It seems like a more complicated and more restrictive version of playing a regular caster, with the locks on target/effect combos and the lack of freedom and choices for everything except sorcerer/wizard giving the impression of something half-finished.

Now the rest of the book more than makes up for the price of my subscription, but I was SO excited by this that the disappointment feels huge. I've read through the playtest posts, and saw some really good suggestions about having a base spell for an effect that scales with level, allowing room for a larger variety of spells.

I'd REALLY like to see cleric's domains, sorcerer's bloodlines, and the like grant access to more wordspell options rather than just making them into awkward half-word casters. The Fire domain should give you the full line of flame spells, the fae bloodlines should give you illusion and charm words, the witch's Agility Patron should give body enhancements and such. So many of those such class abilities look to me like they would translate quite easily into word bonuses that cement the transformation into a truly unique combination, as opposed to how it feels now.

Also, I couldn't find clarification in the book about how to treat race/feat abilities that give bonuses to certain spell schools and keywords. It seems like it would not be hard to draw a line between most of them and words descriptors, but I'd like some confirmation for my DM. Maybe I missed it, I have just started playing, but I feel like the words of power deserve their own book, not just a chapter.

Kevin Mack wrote:
Ah well time to sell a kidney.

I hear you can get $90,000 for a testicle. And with roleplaying being almost as expensive a habit as hard drugs, you may just need it.

Seldriss wrote:

As a matter of fact, Sunos, you might be confused by the titles of books :

The Player's Handbook is the main core book of Dungeons & Dragons.
The Core Rulebook is the main book of Pathfinder. And it is a guide for both players and game masters.

Ah yes, I did misspeak. Where ever I said "Players Guide" I meant the Core Rulebook, which is, as you guessed, a habit left over from DnD 3.5. Just replace that phrase with Core Rulebook and you'll get the question I meant to ask.

Seldriss wrote:

This new book will be an extension for players, presenting more options for their characters.

The same way there will be in may another book destined to game masters, the Game Mastery Guide.

So no, this Advanced Player's Guide is not made to replace the Core Rulebook, just to complement it, as a suppplement.

Fake Healer wrote:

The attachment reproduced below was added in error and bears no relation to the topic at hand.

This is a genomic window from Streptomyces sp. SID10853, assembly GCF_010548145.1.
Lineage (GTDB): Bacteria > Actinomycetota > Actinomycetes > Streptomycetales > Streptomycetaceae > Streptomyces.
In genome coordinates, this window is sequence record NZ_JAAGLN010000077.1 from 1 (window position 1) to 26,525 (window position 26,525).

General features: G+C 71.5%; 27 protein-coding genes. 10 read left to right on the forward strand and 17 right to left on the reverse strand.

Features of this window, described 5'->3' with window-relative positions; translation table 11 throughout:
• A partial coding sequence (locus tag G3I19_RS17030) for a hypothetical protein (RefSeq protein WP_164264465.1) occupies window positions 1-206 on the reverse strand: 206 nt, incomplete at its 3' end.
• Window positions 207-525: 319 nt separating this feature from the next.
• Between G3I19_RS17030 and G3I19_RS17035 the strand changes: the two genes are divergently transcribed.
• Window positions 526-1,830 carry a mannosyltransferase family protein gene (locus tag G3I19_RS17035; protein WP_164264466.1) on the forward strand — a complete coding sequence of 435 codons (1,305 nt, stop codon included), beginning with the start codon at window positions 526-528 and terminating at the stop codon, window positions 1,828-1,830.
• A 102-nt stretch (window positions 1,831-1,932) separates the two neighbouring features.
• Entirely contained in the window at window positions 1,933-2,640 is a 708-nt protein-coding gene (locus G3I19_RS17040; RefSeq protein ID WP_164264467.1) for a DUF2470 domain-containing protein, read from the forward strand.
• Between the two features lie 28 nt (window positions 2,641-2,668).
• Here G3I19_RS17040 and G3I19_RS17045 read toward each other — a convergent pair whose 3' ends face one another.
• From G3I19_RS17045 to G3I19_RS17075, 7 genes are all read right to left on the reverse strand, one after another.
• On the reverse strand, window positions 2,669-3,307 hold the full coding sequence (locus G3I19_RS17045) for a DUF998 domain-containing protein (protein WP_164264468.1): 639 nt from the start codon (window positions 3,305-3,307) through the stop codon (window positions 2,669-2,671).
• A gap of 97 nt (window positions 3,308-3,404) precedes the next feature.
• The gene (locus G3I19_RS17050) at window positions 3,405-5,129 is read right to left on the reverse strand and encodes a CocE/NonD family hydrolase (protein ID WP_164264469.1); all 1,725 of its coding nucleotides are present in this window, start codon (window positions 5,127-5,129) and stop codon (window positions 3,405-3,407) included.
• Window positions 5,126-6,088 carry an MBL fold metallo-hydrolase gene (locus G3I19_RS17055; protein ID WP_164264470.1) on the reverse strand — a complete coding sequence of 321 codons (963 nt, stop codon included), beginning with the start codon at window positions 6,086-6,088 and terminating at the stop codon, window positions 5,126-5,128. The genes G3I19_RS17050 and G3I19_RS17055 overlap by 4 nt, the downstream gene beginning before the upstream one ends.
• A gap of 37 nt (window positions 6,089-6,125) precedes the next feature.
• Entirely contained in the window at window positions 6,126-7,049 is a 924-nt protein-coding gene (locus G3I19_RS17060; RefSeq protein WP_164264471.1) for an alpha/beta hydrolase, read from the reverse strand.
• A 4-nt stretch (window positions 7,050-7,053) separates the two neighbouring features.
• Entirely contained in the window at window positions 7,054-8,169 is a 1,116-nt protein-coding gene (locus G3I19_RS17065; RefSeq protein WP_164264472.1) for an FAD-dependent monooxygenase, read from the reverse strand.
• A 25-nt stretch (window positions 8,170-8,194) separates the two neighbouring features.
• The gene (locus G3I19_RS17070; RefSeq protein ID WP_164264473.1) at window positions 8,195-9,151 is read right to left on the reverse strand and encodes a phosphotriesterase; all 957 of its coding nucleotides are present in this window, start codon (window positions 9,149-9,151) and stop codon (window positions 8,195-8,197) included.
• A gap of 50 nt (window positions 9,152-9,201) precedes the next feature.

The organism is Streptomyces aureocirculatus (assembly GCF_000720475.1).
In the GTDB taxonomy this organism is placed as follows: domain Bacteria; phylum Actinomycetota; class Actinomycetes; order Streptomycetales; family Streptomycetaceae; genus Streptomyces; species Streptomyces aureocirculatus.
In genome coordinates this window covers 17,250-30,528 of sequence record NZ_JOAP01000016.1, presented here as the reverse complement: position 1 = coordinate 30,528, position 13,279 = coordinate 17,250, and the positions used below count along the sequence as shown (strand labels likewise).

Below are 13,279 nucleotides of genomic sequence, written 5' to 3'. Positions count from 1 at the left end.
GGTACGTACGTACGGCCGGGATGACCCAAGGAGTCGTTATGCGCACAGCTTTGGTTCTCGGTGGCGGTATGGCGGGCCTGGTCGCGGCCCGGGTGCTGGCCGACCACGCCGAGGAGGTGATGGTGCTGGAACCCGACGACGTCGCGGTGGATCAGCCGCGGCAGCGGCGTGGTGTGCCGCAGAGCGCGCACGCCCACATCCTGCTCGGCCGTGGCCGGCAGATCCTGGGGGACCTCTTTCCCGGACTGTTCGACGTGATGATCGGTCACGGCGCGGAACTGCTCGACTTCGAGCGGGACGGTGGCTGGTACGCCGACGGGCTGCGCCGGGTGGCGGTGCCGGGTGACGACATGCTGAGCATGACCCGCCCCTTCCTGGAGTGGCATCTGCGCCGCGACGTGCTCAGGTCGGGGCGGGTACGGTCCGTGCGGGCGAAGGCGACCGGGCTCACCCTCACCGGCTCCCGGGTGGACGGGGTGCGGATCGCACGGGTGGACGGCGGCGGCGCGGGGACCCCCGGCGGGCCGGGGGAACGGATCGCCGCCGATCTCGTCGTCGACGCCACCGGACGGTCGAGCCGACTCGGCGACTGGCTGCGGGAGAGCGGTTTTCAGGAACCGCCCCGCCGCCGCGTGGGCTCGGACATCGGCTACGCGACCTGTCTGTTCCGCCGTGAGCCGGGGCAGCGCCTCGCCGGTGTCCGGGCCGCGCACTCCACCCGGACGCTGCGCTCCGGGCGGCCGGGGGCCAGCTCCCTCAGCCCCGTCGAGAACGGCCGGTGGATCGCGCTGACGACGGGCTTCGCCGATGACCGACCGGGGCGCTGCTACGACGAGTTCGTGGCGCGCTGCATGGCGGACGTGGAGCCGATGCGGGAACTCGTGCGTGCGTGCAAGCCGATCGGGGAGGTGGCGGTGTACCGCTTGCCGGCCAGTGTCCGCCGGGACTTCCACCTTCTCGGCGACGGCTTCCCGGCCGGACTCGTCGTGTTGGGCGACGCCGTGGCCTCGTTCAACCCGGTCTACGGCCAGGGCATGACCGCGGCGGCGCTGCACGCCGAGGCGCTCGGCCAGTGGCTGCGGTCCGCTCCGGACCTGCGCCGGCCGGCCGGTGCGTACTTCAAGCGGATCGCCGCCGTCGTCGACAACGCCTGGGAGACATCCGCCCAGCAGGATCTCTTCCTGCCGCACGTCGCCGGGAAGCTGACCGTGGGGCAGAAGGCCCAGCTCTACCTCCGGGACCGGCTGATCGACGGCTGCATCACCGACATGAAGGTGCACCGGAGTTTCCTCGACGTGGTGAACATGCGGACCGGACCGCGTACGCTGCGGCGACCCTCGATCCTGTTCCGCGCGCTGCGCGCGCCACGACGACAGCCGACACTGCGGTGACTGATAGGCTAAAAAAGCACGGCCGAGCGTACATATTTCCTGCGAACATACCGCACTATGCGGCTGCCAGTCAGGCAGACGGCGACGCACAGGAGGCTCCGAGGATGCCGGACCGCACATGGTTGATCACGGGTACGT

Think of it as a Player's Handbook 2 or one of the Complete series from 3.5.

It just adds some new baseclasses, feats and other stuff to the game and is not a replacement for the original book.

Thank you to both of you, this is exactly what I wanted to know, and exactly the answer I was hoping to hear. ^^

Seldriss wrote:
By the way, welcome on the Paizo messageboards :)

Thank you very much! A pleasure to be here. ^^

So I'm really new to the website, so I apologize in advance if I ask a question that is answered in big bold letters at the top of a page somewhere else, I'm still getting a feel for the place.

I absolutely love Pathfinder, and my group has switched to it with gleeful exuberance. We all loved 3.5, tried 4.0 and were unimpressed, and felt happy that someone was continuing to rework and refine the rules we knew and loved.

But most of us are putting ourselves through college, and don't have the money to throw away on a whole new library. in fact one of the things that drew us to Pathfinder was it's compatibility and that 95% of the information we needed was all in one giant book.

My point is that it is unclear wether this book is an addition to the current Core Rulebook, (similar to the Players Handbook 2.0 from WotC kind of thing) or a replacement for it (like AD&D was to classic DnD). We are just getting to the point were most of the people in my group have their own copy of the current Core Rulebook, and if they find out that a bunch of the rules and information in the books they JUST dropped money on will be replaced with new stuff when this book comes out, It's going to depress a lot of people.

I love a continually growing and evolving game, thats how they stay fresh and work out problems, but if there are going to be rules clashes between people still using the CR and the ones who have managed to get a copy of APG, that will be really aggravating.

(Edited by Sunos to fix the misunderstanding mentioned in the following post)